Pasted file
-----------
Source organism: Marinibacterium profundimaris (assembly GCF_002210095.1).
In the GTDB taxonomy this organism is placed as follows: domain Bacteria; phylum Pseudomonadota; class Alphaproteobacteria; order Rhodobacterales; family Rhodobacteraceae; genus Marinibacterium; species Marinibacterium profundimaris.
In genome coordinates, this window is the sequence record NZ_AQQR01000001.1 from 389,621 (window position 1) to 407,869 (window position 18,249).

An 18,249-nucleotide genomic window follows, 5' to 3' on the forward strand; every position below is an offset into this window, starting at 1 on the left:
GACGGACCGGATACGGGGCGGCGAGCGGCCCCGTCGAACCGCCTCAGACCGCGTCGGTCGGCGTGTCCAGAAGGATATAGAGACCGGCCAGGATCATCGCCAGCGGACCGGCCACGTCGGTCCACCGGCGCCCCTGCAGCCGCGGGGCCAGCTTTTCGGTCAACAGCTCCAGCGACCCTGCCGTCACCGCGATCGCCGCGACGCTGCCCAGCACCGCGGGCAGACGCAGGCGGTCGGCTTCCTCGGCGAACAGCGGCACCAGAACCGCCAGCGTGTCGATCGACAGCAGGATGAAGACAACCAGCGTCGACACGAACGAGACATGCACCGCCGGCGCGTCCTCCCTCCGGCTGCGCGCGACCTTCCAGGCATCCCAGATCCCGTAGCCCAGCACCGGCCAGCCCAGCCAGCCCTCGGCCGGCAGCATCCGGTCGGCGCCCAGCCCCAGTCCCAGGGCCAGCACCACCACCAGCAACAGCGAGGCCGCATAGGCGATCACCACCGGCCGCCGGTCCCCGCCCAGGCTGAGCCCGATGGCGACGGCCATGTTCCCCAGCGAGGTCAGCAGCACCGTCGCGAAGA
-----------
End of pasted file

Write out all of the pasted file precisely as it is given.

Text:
Source organism: Marinibacterium profundimaris (assembly GCF_002210095.1).
In the GTDB taxonomy this organism is placed as follows: domain Bacteria; phylum Pseudomonadota; class Alphaproteobacteria; order Rhodobacterales; family Rhodobacteraceae; genus Marinibacterium; species Marinibacterium profundimaris.
In genome coordinates, this window is the sequence record NZ_AQQR01000001.1 from 389,621 (window position 1) to 407,869 (window position 18,249).

An 18,249-nucleotide genomic window follows, 5' to 3' on the forward strand; every position below is an offset into this window, starting at 1 on the left:
GACGGACCGGATACGGGGCGGCGAGCGGCCCCGTCGAACCGCCTCAGACCGCGTCGGTCGGCGTGTCCAGAAGGATATAGAGACCGGCCAGGATCATCGCCAGCGGACCGGCCACGTCGGTCCACCGGCGCCCCTGCAGCCGCGGGGCCAGCTTTTCGGTCAACAGCTCCAGCGACCCTGCCGTCACCGCGATCGCCGCGACGCTGCCCAGCACCGCGGGCAGACGCAGGCGGTCGGCTTCCTCGGCGAACAGCGGCACCAGAACCGCCAGCGTGTCGATCGACAGCAGGATGAAGACAACCAGCGTCGACACGAACGAGACATGCACCGCCGGCGCGTCCTCCCTCCGGCTGCGCGCGACCTTCCAGGCATCCCAGATCCCGTAGCCCAGCACCGGCCAGCCCAGCCAGCCCTCGGCCGGCAGCATCCGGTCGGCGCCCAGCCCCAGTCCCAGGGCCAGCACCACCACCAGCAACAGCGAGGCCGCATAGGCGATCACCACCGGCCGCCGGTCCCCGCCCAGGCTGAGCCCGATGGCGACGGCCATGTTCCCCAGCGAGGTCAGCAGCACCGTCGCGAAGA